From a surfer’s point of view, kelp can make paddling out a comical experience, especially if you are not used to it. It can also be very annoying on a small swell or low tide, because the kelp will stick up right in the middle of the wave and can stop you dead in the water or even break your fins. In fact, some spots can only be surfed properly on bigger swells or higher tides. Once the waves break, the kelp absorbs a lot of the energy – useful on big days when you get caught inside.

If you are in California, kelp is practically all good news. The giant kelp found here, macrocystis pyrifera, tends to grow in large forests beyond the breakpoint. Therefore, most of the time, it doesn’t directly affect your surfing. Instead, it filters out the short-period chop, resulting in a cleaner, smoother wave at the line-up.

People have also hypothesised that the kelp releases an oily substance that increases the surface tension, further reducing any ripples on the surface.

The major effect of kelp on the waves is to dampen them down, to reduce their energy. Whether just filtering out the short-period chop from behind the breakpoint as in California, or dampening the broken waves as in South Africa, right?

If you are a surfer that’s pretty obvious, but scientists are struggling to prove it. The problem is simply that the effect of kelp on waves hasn’t been studied enough to explain our observations as surfers. In fact, some textbooks contain sweeping statements asserting that kelp has no effect on the waves whatsoever.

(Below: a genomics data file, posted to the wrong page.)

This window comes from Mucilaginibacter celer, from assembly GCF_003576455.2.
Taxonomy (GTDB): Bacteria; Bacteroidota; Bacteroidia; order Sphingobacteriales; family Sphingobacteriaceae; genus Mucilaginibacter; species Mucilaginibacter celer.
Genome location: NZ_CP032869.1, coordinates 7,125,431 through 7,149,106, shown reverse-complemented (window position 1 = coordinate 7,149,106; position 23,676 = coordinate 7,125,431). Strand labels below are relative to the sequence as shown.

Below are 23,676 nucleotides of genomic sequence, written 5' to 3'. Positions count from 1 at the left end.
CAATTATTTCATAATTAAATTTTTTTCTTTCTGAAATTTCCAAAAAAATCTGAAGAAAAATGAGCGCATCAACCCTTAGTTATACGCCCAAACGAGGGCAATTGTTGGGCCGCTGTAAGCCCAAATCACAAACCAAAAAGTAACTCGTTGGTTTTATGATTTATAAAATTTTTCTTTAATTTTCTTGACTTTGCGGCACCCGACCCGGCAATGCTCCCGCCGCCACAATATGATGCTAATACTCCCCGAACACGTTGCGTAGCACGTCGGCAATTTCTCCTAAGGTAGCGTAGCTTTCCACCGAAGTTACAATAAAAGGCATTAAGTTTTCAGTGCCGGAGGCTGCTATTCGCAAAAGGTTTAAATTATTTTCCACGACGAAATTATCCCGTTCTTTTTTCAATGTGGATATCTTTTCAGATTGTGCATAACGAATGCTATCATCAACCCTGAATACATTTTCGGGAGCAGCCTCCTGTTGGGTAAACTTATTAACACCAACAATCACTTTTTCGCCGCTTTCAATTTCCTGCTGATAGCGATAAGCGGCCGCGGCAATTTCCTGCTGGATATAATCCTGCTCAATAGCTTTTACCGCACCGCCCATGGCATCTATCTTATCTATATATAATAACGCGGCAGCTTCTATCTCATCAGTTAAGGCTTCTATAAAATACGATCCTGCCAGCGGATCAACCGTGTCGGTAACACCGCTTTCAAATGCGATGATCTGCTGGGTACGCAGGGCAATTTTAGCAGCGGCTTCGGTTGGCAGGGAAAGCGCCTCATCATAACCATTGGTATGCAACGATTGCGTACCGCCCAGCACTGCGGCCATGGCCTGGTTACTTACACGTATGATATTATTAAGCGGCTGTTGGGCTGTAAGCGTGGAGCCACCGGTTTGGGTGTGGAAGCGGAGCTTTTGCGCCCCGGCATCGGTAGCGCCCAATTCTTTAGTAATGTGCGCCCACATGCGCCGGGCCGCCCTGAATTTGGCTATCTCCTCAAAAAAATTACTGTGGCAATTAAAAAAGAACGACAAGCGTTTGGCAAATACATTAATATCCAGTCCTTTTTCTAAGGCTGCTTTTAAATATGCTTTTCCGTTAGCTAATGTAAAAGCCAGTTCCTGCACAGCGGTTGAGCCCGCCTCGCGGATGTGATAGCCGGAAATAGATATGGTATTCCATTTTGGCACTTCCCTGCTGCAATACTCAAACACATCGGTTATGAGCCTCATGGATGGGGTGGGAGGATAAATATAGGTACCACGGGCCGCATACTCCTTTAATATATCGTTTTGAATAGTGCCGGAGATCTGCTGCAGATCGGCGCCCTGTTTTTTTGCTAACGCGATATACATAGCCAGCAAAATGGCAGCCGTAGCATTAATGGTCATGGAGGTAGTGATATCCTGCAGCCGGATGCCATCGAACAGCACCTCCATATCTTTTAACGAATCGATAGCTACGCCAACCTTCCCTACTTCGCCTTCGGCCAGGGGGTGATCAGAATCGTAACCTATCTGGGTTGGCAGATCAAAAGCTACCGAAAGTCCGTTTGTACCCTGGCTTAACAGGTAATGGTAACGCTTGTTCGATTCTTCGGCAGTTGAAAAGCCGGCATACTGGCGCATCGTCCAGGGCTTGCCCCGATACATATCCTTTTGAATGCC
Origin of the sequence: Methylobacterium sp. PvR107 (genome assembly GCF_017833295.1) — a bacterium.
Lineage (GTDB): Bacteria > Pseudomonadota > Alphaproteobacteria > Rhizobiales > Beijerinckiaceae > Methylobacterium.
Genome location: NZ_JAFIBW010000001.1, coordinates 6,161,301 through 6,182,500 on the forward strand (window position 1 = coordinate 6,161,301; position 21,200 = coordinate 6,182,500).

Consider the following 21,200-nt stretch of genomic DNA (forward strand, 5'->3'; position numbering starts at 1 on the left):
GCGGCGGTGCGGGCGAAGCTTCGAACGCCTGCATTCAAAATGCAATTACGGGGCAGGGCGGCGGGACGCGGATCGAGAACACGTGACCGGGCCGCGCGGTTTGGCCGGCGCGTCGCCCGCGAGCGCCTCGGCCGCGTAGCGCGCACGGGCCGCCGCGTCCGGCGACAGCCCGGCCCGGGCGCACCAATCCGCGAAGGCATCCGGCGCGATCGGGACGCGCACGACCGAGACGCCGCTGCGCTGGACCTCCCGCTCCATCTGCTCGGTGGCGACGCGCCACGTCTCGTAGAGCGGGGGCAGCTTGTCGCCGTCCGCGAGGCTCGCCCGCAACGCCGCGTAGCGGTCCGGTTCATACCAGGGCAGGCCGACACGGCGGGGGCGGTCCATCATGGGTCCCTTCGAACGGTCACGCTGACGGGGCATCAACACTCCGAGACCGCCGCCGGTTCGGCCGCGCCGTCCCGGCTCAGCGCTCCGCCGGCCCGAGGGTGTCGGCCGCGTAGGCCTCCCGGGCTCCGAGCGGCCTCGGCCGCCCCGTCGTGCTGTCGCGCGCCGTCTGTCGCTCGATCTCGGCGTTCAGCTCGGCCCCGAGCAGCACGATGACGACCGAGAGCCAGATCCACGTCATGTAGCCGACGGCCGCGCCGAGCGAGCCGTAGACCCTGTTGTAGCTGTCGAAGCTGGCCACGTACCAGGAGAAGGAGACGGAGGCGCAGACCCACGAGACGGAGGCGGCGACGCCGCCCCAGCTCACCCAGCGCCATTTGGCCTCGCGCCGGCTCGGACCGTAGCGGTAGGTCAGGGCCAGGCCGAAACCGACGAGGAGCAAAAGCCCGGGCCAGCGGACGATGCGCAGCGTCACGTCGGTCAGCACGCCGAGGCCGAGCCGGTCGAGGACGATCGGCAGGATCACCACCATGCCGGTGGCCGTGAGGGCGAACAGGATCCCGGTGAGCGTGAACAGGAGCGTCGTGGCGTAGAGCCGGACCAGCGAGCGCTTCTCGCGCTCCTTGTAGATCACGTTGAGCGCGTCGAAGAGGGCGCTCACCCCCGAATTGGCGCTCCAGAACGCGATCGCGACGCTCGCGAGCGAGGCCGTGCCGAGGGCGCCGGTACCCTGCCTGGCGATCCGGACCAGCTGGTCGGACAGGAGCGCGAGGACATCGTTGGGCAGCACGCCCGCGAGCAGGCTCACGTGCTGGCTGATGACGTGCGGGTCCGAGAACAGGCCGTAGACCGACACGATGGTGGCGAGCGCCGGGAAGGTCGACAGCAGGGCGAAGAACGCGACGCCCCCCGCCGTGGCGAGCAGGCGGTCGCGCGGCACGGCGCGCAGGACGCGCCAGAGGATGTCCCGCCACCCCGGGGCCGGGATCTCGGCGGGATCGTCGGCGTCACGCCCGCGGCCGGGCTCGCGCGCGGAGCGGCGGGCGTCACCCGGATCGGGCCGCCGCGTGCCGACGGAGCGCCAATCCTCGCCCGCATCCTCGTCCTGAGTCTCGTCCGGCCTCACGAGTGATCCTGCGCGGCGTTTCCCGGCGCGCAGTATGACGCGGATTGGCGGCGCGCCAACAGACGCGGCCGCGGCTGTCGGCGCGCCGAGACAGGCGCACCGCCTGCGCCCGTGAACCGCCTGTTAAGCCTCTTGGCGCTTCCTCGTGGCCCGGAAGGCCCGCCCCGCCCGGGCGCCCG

One of the better studies on the effect of kelp on wave energy was published in 1995 by Hany Elwany and colleagues from Scripps Institute of Oceanography. They measured the change in wave energy as the waves propagate towards the coast, first through an area containing a large kelp bed, and then through a ‘control’ area just down the coast with no kelp.

The hypothesis was simple: if the energy loss through the kelp area was significantly greater than the energy loss through the no-kelp area, we can say that kelp attenuates the waves. It turned out that their instruments did not find any difference between the energy losses through the different areas; therefore kelp doesn’t take energy away from the waves.

But of course we know it does. So I had another look at the paper and found that their instruments were only able to measure waves with periods longer than about three seconds. They should have concluded that kelp doesn’t affect waves with periods longer than three seconds. They should have concluded that kelp doesn’t affect waves with periods longer than three seconds

In other words, waves with periods shorter than three seconds might have been attenuated by the kelp, but this wouldn’t have been detected in their measurements. And it might just be that waves with periods of less than three seconds make all the difference to the choppiness of the water surface.

So, to explain the observation made by hundreds of surfers in California every day, namely that kelp cleans up the waves, you would have to repeat that experiment, but with instruments that can measure waves with periods of less than three seconds.

For more articles around surf science, go HERE.

Cover shot: Josh Kerr wrangles Mavs by Tucker Patton.